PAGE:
Anger numbed the pain, but it pulled me from the spirit, and I now knew I needed the spirit like I needed air.  Anger numbed the pain, but it pulled me from the spirit, and I now knew I needed the spirit like I needed air.  I desperately fought each time to remind myself of truths I already knew.  I reread my journal entries and peace returned.


Finally, after shipping the plane to Florida and dozens of expert witnesses, a plausible explanation had been found.  The heater had been replaced, yet it was not found bolted to it’s brackets.  It was found in a different compartment of the plane, yet the brackets showed no sign of sheering force… there were not even marks from the bolts that should have secured it.  Someone forgot to tighten the bolts.  When it vibrated loose, the exhaust from the heater had detached causing the plane to depressurize.  At 27,000 feet the windows and instruments would have instantaneously iced over and Scott and his dad would have had no air to breathe.  From there the information is sketchy.  Either Scott purposefully took the plane off autopilot in an attempt to get to a lower altitude or he bumped it as he reached for the oxygen canister.  


In the first scenario, he would have held his breath as he put the plane into a dive… that would have explained why there was no destress call.  Unfortunately he need about 5 minutes to get to a breathing altitude, and altitude that they would never reach alive.  If Scott had bumped the autopilot, without instruments and visual markers outside the window, it would have been impossible to correct the trajectory of the plane.  They believe that within 5 seconds it was not salvageable. 


The thought of my husband dying in either scenario was not comforting… the pictures that came to mind were very disturbing.  In tears I turned to the Lord in prayer and poured out my worries and concerns.  Peace was spoken to my heart, and I felt that they did not suffer.  I knew my husband did not panic, but that his thoughts were longly of us.


With the new information we could now approach the company to drop the lawsuit.  Faced with a counter lawsuit, they agreed, but unfortunately were grossly underinsured.  The cost of the investigation, the fees of the lawyers and the other people who stood to gain reduced my settlement to the equivalent of 1 months of my husband’s wages.  I had hoped to be able to do good with any settlement that we might receive. It was disappointing and I again I struggled to forgive.  


Furthermore, they made us sign a waver saying that we would not personally defame their company.  This was just another insult.  I wanted someone to tell me they were sorry.  Sorry for the the hurt, the pain, the legal and financial issue I have faced.  Sorry that they took away our future. Sorry that they took them away from us… Didn’t they realize that they were wonderful and amazing people who had so much life and love to give everyone around them… that Scott was a doctor, a husband, a father, a brother… that his dad was a grandfather and husband too? Didn’t that realize how many lives they had devastated by their carelessness?


I vented to my lawyer, but that was all of the resolution I would ever have.  I would never know who had forgotten to tighten the bolts or why.  I would never sit face to face with the owner of the company and explain my pain.  To them we were just a legal matter that their lawyer had to deal with. I signed the papers so that we could finally be done with this, but I still wasn’t done with it… I still wrestled in my mind.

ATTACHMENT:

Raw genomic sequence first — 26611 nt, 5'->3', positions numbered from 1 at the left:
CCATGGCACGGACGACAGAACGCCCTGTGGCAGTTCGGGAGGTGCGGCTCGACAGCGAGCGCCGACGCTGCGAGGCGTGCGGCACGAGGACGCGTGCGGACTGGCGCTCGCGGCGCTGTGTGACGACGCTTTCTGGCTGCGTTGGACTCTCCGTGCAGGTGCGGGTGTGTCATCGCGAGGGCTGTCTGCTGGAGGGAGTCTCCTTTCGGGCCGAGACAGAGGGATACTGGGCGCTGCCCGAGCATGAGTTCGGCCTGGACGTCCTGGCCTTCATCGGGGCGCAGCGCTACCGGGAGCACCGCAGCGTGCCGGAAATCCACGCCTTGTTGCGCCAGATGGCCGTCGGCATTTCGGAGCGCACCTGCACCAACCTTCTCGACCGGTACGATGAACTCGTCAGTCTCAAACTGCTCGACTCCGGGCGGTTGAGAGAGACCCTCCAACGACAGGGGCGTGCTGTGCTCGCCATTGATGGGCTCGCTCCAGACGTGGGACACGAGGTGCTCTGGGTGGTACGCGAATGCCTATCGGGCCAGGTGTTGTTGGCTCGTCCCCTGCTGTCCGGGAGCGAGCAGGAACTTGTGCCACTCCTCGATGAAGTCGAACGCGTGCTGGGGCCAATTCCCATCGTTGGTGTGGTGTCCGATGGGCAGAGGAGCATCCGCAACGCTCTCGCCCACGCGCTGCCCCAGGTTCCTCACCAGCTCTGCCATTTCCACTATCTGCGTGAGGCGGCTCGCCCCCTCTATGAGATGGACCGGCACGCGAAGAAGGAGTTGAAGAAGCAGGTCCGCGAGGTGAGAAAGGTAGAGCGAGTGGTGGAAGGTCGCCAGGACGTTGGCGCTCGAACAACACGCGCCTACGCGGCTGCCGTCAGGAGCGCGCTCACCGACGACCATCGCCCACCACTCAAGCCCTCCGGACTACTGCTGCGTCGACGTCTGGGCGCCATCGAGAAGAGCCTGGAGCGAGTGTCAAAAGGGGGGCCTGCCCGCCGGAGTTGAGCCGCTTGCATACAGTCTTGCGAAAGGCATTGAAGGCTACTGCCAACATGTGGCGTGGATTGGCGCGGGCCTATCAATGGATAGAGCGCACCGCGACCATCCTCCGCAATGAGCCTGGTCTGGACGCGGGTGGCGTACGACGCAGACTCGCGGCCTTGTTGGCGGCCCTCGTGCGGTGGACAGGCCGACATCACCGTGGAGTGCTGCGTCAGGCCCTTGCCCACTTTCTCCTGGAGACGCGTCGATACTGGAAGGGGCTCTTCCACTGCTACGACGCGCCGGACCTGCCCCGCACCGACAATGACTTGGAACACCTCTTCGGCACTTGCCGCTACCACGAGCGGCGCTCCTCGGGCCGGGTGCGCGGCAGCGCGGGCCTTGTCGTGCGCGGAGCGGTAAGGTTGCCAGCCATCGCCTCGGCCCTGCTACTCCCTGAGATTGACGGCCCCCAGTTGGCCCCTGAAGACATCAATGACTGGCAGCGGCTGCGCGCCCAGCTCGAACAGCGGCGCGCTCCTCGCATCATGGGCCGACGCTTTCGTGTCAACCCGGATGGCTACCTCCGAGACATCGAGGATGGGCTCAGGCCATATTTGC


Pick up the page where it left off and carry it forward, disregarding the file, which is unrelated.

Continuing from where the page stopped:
I prayed for help to forgive and as I prayed a new thought entered my mind… I didn’t know what was going on with the mechanic that day.  I didn’t know why he had been distracted.  Perhaps his daughter was sick in the hospital, or maybe his wife had just filed for divorce, or maybe he had just lost his dad to cancer.  With those thoughts, I began to feel empathy for the mechanic who later found out that the plane he had worked on had crashed and killed two young men.  I wondered if he had lost his job and how he had worried.  Maybe I was not the only one who was feeling pain, and that thought gave me the power to forgive.


As we choose to put hate aside and allow empathy to flow into us then His healing balm of forgiveness comes… and it comes again and again and again… each time we choose to set aside the hate.Sometimes we don’t get that chance to face those who have wronged us.  Sometimes they don’t care and they aren’t even sorry, but nevertheless, I learned that for my future, I had to forgive.  I had to set it aside and let it go.  I had to rely on the promptings and assurances that I had had from the Spirit when I had prayed for comfort.  That had to be enough.  


Why was it enough? It was enough because Christ suffered for our hurts not just for our sins.  He knows how I and my children feel; he know’s how Scott’s family and how the mechanic who worked on the plane feels.  He took that hurt, He felt it and He knows how to get through it.  He has offered the gift of His grace to everyone who will humbly seek it.  As we choose to put hate aside and allow empathy to flow into us then His healing balm of forgiveness comes… and it comes again and again and again… each time we choose to set aside the hate.


His love can heal any wound.  I know it and I have felt it.  He can give you the power to forgive, no matter the wrong, if only you will trust Him and let Him come into you.